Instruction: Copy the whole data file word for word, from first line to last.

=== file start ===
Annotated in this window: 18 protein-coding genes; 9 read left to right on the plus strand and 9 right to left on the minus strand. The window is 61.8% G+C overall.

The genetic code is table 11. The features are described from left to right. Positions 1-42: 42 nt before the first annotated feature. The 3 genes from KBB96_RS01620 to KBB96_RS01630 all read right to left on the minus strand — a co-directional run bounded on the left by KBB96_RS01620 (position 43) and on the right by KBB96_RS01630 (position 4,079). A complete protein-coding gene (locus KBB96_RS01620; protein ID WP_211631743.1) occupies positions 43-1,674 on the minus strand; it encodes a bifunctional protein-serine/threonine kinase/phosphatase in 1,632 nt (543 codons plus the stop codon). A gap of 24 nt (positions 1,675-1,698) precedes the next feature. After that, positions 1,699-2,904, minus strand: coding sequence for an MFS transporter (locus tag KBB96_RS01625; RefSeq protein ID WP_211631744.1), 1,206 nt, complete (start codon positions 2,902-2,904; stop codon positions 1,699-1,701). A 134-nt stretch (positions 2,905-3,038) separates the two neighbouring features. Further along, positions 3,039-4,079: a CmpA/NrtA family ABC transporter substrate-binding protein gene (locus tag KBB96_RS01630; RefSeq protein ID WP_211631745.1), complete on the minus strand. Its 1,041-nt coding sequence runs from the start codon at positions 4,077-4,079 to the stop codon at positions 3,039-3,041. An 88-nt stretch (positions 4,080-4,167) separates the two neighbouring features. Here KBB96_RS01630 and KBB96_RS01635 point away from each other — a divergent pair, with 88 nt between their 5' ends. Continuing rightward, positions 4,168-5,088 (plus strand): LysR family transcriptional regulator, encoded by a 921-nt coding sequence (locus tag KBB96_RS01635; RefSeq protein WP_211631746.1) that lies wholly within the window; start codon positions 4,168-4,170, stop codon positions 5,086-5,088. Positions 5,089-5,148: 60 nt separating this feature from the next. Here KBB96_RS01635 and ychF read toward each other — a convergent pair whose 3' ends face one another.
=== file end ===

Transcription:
Annotated in this window: 18 protein-coding genes; 9 read left to right on the plus strand and 9 right to left on the minus strand. The window is 61.8% G+C overall.

The genetic code is table 11. The features are described from left to right. Positions 1-42: 42 nt before the first annotated feature. The 3 genes from KBB96_RS01620 to KBB96_RS01630 all read right to left on the minus strand — a co-directional run bounded on the left by KBB96_RS01620 (position 43) and on the right by KBB96_RS01630 (position 4,079). A complete protein-coding gene (locus KBB96_RS01620; protein ID WP_211631743.1) occupies positions 43-1,674 on the minus strand; it encodes a bifunctional protein-serine/threonine kinase/phosphatase in 1,632 nt (543 codons plus the stop codon). A gap of 24 nt (positions 1,675-1,698) precedes the next feature. After that, positions 1,699-2,904, minus strand: coding sequence for an MFS transporter (locus tag KBB96_RS01625; RefSeq protein ID WP_211631744.1), 1,206 nt, complete (start codon positions 2,902-2,904; stop codon positions 1,699-1,701). A 134-nt stretch (positions 2,905-3,038) separates the two neighbouring features. Further along, positions 3,039-4,079: a CmpA/NrtA family ABC transporter substrate-binding protein gene (locus tag KBB96_RS01630; RefSeq protein ID WP_211631745.1), complete on the minus strand. Its 1,041-nt coding sequence runs from the start codon at positions 4,077-4,079 to the stop codon at positions 3,039-3,041. An 88-nt stretch (positions 4,080-4,167) separates the two neighbouring features. Here KBB96_RS01630 and KBB96_RS01635 point away from each other — a divergent pair, with 88 nt between their 5' ends. Continuing rightward, positions 4,168-5,088 (plus strand): LysR family transcriptional regulator, encoded by a 921-nt coding sequence (locus tag KBB96_RS01635; RefSeq protein WP_211631746.1) that lies wholly within the window; start codon positions 4,168-4,170, stop codon positions 5,086-5,088. Positions 5,089-5,148: 60 nt separating this feature from the next. Here KBB96_RS01635 and ychF read toward each other — a convergent pair whose 3' ends face one another.